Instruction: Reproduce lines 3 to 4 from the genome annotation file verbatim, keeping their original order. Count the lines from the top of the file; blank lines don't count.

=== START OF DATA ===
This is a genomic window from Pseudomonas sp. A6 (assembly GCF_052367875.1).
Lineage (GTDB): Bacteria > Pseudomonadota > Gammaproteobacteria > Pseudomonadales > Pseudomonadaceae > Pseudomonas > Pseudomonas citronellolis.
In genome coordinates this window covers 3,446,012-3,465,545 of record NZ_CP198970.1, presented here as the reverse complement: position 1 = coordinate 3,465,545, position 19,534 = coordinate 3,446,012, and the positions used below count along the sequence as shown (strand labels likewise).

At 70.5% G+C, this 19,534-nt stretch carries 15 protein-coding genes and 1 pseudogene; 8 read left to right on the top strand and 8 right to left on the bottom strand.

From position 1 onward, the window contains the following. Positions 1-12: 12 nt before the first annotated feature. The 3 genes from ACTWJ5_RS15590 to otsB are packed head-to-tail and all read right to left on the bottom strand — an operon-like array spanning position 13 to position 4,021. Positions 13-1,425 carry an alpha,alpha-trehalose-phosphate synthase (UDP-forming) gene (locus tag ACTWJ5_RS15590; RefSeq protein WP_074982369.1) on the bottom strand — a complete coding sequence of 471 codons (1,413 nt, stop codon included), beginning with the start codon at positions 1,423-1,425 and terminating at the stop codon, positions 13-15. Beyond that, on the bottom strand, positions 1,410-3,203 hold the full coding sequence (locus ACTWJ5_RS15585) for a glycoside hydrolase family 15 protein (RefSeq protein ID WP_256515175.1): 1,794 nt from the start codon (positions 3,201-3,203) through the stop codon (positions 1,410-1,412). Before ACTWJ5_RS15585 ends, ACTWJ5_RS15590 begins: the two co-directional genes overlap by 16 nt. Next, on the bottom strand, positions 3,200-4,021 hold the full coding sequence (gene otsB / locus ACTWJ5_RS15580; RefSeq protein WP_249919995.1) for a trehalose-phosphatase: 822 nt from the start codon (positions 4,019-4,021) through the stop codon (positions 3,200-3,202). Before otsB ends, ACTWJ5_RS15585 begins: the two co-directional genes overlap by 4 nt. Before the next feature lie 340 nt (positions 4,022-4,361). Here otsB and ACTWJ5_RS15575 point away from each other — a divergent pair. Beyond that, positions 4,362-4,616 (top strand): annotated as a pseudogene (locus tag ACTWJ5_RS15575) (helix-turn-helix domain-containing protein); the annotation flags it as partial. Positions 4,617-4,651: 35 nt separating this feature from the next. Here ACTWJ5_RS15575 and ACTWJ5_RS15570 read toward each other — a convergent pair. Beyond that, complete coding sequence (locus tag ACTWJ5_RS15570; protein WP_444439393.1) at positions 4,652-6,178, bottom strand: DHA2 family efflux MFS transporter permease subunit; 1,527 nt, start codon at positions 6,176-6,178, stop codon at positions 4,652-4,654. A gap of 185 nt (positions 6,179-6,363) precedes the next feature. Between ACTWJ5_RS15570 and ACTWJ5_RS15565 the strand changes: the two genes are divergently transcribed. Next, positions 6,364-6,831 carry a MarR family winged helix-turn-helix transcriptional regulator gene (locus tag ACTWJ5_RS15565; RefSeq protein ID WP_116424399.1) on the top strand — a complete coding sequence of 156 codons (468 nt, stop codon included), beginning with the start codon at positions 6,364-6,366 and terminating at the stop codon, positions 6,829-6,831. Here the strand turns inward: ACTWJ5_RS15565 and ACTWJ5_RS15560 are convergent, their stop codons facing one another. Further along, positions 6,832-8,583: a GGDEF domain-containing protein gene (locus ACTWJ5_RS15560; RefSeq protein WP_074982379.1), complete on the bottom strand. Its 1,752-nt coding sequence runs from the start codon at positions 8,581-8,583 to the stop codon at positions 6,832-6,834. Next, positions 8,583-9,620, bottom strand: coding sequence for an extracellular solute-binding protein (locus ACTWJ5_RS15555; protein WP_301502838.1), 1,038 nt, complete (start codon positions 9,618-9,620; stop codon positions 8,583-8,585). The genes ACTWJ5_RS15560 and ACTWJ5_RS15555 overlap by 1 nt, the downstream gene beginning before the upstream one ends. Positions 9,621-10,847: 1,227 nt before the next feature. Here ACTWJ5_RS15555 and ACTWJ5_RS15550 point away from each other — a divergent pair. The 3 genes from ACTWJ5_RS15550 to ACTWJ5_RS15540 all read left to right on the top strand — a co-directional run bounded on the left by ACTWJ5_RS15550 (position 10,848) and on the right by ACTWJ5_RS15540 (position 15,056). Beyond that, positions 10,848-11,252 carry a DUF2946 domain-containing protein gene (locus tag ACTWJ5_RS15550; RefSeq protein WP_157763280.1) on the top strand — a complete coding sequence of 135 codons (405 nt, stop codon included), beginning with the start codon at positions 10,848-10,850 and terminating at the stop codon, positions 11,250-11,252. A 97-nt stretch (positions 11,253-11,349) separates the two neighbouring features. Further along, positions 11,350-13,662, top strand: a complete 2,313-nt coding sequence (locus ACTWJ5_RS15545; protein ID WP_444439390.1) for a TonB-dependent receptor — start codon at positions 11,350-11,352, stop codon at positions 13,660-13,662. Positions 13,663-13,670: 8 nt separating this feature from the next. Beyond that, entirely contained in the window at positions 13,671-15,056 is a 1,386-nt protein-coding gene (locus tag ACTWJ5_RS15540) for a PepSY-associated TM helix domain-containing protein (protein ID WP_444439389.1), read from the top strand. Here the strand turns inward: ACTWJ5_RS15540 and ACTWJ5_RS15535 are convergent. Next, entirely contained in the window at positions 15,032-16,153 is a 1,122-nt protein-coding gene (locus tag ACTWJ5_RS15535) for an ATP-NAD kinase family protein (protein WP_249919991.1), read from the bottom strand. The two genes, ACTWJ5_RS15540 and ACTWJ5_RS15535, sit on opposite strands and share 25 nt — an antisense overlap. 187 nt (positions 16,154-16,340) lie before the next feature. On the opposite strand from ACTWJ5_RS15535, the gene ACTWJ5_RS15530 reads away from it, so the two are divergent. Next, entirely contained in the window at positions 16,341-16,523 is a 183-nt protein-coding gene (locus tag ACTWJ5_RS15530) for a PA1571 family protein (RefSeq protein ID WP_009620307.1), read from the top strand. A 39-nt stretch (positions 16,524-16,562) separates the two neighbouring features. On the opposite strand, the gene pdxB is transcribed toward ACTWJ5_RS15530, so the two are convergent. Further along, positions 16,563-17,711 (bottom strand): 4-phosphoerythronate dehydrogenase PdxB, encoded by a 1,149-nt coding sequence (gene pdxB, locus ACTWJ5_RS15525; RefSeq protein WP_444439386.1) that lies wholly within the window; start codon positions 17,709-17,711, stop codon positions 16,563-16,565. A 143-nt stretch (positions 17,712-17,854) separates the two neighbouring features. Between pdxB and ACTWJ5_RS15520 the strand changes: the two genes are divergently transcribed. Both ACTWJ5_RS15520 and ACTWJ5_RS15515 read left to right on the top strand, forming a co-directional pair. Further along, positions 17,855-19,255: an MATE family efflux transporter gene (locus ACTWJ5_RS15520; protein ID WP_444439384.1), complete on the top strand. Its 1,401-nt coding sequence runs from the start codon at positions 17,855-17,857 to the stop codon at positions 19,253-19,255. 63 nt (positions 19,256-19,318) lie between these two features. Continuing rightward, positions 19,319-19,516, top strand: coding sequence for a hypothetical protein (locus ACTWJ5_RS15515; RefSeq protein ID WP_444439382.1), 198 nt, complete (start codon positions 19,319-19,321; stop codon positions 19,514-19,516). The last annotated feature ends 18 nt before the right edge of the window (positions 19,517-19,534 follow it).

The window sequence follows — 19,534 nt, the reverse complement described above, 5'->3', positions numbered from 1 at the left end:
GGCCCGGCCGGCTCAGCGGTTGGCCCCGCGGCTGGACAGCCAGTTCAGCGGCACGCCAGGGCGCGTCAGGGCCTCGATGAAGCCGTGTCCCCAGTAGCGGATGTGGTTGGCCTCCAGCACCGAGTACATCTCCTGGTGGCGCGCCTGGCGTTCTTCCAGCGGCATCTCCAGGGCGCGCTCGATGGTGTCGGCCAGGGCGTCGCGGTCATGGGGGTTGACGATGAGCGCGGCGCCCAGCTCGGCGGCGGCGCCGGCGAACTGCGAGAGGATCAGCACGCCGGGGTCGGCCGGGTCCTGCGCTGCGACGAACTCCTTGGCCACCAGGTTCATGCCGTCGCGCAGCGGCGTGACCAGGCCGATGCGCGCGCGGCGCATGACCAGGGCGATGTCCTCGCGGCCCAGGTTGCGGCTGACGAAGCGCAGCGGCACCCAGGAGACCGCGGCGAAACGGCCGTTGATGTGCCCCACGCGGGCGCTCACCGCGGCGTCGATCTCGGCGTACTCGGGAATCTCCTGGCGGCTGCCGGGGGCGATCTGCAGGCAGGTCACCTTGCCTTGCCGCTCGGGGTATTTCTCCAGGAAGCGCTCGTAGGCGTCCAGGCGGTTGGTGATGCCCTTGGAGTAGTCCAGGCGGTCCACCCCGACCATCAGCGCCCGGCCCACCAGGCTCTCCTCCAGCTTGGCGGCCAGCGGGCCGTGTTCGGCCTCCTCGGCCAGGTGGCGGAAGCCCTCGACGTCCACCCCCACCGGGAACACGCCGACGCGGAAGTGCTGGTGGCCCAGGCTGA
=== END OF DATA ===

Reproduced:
In genome coordinates this window covers 3,446,012-3,465,545 of record NZ_CP198970.1, presented here as the reverse complement: position 1 = coordinate 3,465,545, position 19,534 = coordinate 3,446,012, and the positions used below count along the sequence as shown (strand labels likewise).

At 70.5% G+C, this 19,534-nt stretch carries 15 protein-coding genes and 1 pseudogene; 8 read left to right on the top strand and 8 right to left on the bottom strand.